Clay fascinates me. I've had the luxury to try many different forms and approaches, to work towards perfecting an aesthetic ideal to suit myself before branching off towards a new ceramics goal. Sometimes I'm working on forms, sometimes textures or images, sometimes on glaze and firing finishes. I explore how my current aesthetic goal fits within and expands the range of my previous work. I always feel as if I'm heading towards a goal instead of feeling stuck doing what I've done too many times before.
I tend to like to start with a simple form then develop details to complete the piece. I focus on making sure I add a foot that lifts, a rim that will feel good to the hand and lips, and a weight that is appropriate for the piece. How does it all balance? How will it feel to hold it and use it? What surface? What glaze? These are all considerations that I put to my work as I bring it along to completion. When the pieces come out of the final firing, I'm using those results to chart my direction for the next batch in the studio.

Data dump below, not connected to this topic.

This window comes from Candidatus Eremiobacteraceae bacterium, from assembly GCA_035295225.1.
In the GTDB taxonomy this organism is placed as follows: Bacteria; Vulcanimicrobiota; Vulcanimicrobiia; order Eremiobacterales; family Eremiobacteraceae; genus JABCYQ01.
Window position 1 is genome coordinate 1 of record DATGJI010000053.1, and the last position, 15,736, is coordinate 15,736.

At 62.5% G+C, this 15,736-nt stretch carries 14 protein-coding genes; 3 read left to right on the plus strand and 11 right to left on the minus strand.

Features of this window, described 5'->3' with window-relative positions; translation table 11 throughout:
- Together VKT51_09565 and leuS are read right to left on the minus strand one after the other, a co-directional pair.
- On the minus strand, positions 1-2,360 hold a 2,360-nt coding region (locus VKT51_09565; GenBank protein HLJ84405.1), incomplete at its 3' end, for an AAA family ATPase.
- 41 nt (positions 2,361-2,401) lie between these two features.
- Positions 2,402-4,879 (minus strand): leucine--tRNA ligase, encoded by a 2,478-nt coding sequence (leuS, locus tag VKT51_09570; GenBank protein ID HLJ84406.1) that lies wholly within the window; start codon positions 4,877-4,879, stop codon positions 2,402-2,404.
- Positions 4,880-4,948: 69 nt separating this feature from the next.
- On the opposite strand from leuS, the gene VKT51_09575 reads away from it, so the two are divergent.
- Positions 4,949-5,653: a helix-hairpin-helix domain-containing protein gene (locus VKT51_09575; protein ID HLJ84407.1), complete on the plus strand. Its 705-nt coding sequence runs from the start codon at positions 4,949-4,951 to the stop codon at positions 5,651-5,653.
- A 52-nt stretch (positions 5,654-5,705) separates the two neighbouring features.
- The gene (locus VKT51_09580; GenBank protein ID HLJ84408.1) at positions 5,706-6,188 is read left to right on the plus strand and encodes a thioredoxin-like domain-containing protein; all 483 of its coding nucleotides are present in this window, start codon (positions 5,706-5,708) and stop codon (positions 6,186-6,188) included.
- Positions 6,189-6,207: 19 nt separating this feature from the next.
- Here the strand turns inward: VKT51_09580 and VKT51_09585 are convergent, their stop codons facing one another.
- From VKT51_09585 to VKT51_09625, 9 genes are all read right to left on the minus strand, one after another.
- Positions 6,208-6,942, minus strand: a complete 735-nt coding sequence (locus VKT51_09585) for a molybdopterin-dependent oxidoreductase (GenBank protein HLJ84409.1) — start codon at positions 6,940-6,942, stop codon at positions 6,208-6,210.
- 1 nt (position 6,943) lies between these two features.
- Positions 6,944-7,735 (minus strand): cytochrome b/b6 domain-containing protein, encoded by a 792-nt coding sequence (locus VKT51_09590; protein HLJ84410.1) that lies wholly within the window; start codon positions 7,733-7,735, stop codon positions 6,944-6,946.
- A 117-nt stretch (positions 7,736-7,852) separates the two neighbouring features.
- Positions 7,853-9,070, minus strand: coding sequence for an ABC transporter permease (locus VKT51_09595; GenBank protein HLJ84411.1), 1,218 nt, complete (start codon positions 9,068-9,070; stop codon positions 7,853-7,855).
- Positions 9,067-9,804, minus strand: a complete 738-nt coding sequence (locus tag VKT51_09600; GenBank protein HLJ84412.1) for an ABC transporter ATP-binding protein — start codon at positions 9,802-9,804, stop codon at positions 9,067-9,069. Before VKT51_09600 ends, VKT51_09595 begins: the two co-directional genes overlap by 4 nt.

One of my favorite forms is the cup. I have spent many years considering my work in the context of the larger ceramic dialogue, being drawn from contemporary tumbler to the more complex and elusive yunomi aesthetic. I don't want to simply recreate what others have already attained. I am trying to find my voice, my perspective in the conversation.
While I always work towards control, I am fascinated by the uncertainties and nuances of gas, soda and especially wood fired kilns. I feel that good (even exceptional) results from atmospheric firings are the way in which my craft gives directly back to me. When I chase an ephemeral result and duplicate it, it becomes an exciting treasure hunt.